Lakes Center for Youth and Families

Matt Howard, Executive Director

651-464-3685, Matt.Howard@lc4yf.org

 

McNeely Foundation

Maggie Arzdorf-Schubbe

Spark-Y

Zachary Robinson, Executive Director

612-821-6390, zach@spark-y.org

 

Sundance Family Foundation

Peg Thomas, Executive Director

(612) 822-8580 or info@sundancefamilyfoundation.org

The Sanneh Foundation

Aron Taylor, Camps and Athletic Director

(651) 501-6343 or ataylor@thesannehfoundation.org

 

Tree Trust

Kim Lawler, Director of Development & Communications

(952) 767-3881 or Kim.lawler@treetrust.org

 

Urban Arts Academy

Tamar Ghidalia, Executive Director

612-827-1641, tghidalia@urbanartsacademy.org

 

Urban Boatbuilders

Mark Hosmer, Executive Director

651-644=9224 marc@urbanboatbuilders.org

 

Urban Roots

Lori Arnold, Executive Director

(651) 228-7073 or larnold@urbanrootsmn.org

Urban Strategies

Elana Dahlberg, Associate Project Manager-

Green Garden Bakery

612-767-1055

Elana.Dahlberg@urbanstrategiesinc.org

Wilderness Inquiry

Greg Lais, Executive Director

greg@wildernessinquiry.org

 

July’s Wunderkammer: A Recap

 

July’s Wunderkammer: A Recap

July was a busy month for the Sundance Family Foundation. There were vendors to call, youth to invite, buses to coordinate, and public officials to notify. Once all that was finished, there were posters to make, flyers to print, and one giant hall at the Maplewood Community Center and YMCA to be set up. Why all this commotion? A Wunderkammer, of course!

Before anybody arrives, the space is just a bunch of empty tables waiting to be filled; each is a blank slate where the possibilities are endless. The only rule? Whatever the vendors decide to do with their tables, it must be interactive. The concept of the Wunderkammer comes from the cabinets of interesting curiosities from the Renaissance period in Europe. Therefore, curiosity and exploration are the main priorities.

Before the youth arrive, representatives from Amidon graphics hauled in bright cans of printing ink and a heavy paper jogging machine that aligns paper with vibration. The folks from Dunwoody set up a welding station outside, complete with all the safety gear required to weld on site. McGough Construction brought a wood frame for nail-hammering competitions, while Dayton Rogers brought a specially designed stamping machine to demonstrate their process. There was plenty to get ready.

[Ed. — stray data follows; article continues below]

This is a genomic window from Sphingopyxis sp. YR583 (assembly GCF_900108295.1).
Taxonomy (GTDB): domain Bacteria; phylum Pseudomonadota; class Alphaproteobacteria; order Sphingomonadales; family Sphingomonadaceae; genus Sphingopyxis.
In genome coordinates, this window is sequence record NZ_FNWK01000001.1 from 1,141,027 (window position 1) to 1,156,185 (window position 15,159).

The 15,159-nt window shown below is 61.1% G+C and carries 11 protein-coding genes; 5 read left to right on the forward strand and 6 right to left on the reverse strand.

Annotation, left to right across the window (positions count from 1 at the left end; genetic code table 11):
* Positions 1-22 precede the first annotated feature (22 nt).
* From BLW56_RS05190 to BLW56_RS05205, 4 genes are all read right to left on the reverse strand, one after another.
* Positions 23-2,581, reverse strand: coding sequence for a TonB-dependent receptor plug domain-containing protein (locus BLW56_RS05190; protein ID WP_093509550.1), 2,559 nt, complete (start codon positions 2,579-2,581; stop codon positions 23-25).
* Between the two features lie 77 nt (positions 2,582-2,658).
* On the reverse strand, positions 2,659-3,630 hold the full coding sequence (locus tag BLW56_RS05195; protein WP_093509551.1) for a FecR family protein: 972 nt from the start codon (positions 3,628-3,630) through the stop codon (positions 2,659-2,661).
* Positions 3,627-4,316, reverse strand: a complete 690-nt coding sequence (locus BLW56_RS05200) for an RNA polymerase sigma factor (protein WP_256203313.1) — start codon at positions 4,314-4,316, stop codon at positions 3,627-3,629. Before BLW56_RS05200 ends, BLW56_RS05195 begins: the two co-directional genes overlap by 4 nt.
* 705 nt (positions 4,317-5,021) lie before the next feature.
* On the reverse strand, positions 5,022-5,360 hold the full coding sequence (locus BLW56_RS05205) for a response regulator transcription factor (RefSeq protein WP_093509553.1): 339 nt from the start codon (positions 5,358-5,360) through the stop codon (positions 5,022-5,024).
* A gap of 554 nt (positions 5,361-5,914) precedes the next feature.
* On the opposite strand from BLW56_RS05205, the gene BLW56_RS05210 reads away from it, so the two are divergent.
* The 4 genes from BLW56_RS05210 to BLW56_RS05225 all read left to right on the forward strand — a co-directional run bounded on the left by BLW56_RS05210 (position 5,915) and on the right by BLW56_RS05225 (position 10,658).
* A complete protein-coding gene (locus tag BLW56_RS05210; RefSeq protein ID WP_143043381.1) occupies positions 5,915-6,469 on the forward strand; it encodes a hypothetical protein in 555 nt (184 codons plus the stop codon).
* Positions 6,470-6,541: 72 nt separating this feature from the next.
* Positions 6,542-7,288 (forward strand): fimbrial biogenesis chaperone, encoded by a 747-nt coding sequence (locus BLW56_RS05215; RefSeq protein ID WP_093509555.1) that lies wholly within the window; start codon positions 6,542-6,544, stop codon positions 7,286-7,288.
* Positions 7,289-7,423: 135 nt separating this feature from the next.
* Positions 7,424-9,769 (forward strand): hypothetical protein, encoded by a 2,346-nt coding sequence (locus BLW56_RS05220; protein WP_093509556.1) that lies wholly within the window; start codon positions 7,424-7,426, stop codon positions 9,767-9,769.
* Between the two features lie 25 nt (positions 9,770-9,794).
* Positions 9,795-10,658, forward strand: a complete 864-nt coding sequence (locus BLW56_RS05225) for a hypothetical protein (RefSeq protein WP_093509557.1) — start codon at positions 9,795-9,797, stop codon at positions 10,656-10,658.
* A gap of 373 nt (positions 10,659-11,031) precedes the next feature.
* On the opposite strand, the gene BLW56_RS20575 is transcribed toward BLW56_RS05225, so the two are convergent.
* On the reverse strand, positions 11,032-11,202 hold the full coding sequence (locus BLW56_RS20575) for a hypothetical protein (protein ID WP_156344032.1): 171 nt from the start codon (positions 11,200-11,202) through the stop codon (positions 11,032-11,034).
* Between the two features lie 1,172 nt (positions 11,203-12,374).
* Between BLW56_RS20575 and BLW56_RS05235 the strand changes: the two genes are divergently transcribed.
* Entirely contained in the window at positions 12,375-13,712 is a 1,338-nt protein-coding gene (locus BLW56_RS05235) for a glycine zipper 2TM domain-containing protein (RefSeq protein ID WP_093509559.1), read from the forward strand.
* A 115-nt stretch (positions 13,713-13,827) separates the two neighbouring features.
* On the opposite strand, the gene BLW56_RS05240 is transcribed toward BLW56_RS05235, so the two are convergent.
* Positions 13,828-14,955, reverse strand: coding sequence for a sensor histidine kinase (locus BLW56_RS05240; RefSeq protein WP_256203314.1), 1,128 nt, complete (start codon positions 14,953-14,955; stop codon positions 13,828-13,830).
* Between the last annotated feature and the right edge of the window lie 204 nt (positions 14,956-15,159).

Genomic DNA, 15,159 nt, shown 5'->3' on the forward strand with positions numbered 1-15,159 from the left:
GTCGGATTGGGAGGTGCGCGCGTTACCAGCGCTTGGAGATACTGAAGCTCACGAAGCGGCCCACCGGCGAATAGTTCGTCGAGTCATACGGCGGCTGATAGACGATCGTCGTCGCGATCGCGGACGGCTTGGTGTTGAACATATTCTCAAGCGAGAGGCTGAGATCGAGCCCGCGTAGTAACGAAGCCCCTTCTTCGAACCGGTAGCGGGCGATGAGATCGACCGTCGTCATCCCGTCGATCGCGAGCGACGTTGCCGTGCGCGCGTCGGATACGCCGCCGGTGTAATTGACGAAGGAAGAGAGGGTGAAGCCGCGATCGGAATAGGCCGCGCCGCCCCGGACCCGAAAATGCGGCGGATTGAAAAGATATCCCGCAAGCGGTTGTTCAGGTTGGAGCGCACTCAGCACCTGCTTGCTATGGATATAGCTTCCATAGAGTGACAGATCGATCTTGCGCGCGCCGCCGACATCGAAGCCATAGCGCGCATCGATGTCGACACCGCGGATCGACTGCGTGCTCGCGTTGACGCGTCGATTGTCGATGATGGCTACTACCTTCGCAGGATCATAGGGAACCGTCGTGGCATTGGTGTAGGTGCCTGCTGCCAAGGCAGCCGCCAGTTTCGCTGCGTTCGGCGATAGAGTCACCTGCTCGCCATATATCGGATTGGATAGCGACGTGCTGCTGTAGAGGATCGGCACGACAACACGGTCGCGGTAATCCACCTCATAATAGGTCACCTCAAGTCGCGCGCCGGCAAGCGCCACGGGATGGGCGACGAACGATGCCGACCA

But once it’s up and running, all the effort that went into planning the Wunderkammer was clearly worth it. The first way to tell is the sound; when walking into the Wunderkammer for the first time, hundreds of visitors were greeted with the sounds of laughter, chatter, and–of course—hammering. Youth encouraged each other as they stacked boxes, worked with small machines, and practiced electrical wiring. They clustered around the photo booth, too, where they got the chance to take group photos themed with and  paired to the Twin Cities tech & training vendors de jour.

Beyond the commotion of encouragement and exploration, youth were asking questions, too. The Wunderkammer is not a typical job fair, it’s the fair job fair. At these events, questions are encouraged and vendor/youth engagement is a must do.  No one expects youth to know about jobs or fields before they’ve arrived. Though all vendors involved brought information about their fields and finding a job or training with their company or post secondary program their primary job was simply to share possibilities. Many of the vendors represented fields that many people aren’t aware of, at least not in our day-to-day lives. We do not necessarily see welding in action, or witness metal stamping, or watch the business cards and pamphlets we use be printed. And yet, each of these industries creates items that become a part of our world.

With the Wunderkammer, Sundance is bridging a knowledge gap by making many of these fascinating career paths more visible, and therefore more possible. We are also bridging the hiring gap, by introducing employers to young, talented workforce- ready youth of color whom manufacturers and industry specialists may not have had the privilege of meeting at previous job fairs.

The Wunderkammer was well-attended by over 200 youth representing YSE organizations, schools, and community groups ; Maplewood’s Mayor, Nora Slawik, and a representative from Senator Tina Smith’s office attended for a walkthrough along with several other community and business representatives Further, the city of Maplewood sent a film crew, and produced a striking video about the event which you can watch below.

A Trip to Design Ready Controls (DRC)

A Trip To Design Ready Controls (DRC)